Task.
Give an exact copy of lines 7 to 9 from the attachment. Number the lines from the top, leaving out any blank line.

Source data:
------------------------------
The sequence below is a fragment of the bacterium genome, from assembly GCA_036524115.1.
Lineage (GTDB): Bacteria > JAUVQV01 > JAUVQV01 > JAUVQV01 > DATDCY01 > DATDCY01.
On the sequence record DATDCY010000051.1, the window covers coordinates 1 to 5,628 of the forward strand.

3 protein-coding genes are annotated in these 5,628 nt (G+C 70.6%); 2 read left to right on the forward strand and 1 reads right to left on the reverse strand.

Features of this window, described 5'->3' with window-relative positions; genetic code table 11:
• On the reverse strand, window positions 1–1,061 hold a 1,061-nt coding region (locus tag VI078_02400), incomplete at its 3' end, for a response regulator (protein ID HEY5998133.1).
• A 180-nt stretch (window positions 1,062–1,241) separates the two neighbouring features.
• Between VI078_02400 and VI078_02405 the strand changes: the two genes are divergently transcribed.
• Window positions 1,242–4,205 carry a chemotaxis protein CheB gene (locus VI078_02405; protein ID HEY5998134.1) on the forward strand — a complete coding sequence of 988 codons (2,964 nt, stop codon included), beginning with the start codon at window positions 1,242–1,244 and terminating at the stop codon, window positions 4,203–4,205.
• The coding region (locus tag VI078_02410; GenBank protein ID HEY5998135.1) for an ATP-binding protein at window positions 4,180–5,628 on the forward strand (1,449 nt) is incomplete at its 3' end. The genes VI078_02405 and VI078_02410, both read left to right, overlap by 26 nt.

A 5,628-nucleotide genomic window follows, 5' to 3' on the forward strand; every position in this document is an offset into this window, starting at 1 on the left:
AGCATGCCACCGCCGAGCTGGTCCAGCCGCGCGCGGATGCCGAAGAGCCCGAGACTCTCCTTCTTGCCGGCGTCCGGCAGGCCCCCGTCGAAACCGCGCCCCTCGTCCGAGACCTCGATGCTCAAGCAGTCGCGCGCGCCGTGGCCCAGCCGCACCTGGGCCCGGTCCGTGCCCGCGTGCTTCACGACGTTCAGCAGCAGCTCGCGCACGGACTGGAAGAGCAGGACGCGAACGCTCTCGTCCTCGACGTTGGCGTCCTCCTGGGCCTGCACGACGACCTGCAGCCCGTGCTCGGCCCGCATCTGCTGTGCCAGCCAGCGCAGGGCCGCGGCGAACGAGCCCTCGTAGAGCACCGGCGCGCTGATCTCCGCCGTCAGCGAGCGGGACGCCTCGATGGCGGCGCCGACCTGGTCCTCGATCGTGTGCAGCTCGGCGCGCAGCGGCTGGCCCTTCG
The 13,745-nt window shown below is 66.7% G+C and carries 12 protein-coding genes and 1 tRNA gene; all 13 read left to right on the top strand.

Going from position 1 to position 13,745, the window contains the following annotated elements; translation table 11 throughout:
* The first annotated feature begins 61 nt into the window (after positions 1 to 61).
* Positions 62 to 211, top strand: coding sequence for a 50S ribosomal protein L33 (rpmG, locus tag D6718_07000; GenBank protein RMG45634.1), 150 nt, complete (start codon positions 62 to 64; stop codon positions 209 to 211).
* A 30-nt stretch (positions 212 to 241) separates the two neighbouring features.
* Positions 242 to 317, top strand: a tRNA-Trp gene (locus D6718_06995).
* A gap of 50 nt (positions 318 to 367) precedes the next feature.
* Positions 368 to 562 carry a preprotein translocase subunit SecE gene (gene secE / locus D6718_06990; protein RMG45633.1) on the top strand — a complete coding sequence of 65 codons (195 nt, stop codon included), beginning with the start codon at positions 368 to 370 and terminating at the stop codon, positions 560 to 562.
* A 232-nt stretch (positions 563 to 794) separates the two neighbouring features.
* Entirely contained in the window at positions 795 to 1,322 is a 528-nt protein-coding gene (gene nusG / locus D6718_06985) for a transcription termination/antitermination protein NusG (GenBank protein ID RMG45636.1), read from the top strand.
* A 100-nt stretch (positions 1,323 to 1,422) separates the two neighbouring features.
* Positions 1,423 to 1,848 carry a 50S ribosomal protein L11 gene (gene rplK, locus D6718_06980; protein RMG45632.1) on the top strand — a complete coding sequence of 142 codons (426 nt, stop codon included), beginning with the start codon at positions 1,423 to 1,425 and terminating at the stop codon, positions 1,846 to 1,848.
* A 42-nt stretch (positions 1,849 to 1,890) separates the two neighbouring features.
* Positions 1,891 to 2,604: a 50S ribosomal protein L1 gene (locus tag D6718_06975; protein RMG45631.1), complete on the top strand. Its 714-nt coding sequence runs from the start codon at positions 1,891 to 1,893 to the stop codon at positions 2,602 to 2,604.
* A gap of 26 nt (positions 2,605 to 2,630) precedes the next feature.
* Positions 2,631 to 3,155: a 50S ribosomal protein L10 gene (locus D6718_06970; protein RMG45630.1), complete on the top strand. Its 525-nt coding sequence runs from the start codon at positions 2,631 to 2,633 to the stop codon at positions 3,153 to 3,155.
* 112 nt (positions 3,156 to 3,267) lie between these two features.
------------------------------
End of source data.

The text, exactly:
• A 180-nt stretch (window positions 1,062–1,241) separates the two neighbouring features.
• Between VI078_02400 and VI078_02405 the strand changes: the two genes are divergently transcribed.
• Window positions 1,242–4,205 carry a chemotaxis protein CheB gene (locus VI078_02405; protein ID HEY5998134.1) on the forward strand — a complete coding sequence of 988 codons (2,964 nt, stop codon included), beginning with the start codon at window positions 1,242–1,244 and terminating at the stop codon, window positions 4,203–4,205.